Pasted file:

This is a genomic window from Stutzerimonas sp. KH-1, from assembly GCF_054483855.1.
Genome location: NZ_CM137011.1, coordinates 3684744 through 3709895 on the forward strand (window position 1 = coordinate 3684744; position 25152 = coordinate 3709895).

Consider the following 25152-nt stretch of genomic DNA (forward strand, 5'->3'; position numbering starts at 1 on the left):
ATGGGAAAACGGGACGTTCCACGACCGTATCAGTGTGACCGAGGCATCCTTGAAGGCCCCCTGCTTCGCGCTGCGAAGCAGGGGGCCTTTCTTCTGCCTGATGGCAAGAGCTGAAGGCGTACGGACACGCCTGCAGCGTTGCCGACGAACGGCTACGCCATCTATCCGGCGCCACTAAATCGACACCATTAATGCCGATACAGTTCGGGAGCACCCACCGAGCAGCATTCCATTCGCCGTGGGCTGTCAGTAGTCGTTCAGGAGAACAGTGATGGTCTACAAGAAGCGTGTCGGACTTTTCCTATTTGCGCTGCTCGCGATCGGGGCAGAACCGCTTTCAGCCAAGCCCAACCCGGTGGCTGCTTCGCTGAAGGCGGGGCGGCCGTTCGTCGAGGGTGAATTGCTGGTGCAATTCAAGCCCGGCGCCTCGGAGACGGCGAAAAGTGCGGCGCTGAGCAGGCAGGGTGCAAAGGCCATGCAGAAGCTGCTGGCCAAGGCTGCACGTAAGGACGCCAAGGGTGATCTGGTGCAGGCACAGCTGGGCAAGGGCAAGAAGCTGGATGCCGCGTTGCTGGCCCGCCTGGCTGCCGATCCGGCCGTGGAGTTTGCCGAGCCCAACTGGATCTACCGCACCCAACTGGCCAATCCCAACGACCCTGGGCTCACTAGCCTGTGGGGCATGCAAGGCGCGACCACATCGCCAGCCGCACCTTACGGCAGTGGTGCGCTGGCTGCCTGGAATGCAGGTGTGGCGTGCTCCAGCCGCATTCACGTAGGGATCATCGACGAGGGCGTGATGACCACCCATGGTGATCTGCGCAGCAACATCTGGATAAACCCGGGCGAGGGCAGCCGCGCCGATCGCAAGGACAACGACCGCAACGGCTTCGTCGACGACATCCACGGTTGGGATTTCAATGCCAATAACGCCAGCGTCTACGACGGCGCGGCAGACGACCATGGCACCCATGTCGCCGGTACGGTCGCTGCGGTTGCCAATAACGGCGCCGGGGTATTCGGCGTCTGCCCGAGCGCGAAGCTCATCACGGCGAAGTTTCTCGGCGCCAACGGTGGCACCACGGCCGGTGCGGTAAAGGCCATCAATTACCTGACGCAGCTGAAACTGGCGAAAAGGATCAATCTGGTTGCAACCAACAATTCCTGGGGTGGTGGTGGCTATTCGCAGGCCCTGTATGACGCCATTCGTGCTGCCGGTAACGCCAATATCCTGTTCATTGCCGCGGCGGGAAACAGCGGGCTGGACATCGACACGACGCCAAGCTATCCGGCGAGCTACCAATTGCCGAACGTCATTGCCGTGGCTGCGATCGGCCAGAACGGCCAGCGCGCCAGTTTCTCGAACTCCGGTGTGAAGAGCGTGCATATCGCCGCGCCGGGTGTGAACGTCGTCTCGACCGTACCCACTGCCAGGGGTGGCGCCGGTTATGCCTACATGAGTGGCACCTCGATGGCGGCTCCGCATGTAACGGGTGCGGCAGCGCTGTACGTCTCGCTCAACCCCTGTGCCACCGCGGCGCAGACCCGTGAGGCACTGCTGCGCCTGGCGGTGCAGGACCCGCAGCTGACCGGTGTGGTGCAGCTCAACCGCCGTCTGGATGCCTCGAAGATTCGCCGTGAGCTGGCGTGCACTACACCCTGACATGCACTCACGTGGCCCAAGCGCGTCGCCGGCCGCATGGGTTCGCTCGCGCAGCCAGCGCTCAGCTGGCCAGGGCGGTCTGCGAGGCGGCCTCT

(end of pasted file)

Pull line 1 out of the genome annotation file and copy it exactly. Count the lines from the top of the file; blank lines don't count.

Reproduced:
This is a genomic window from Stutzerimonas sp. KH-1, from assembly GCF_054483855.1.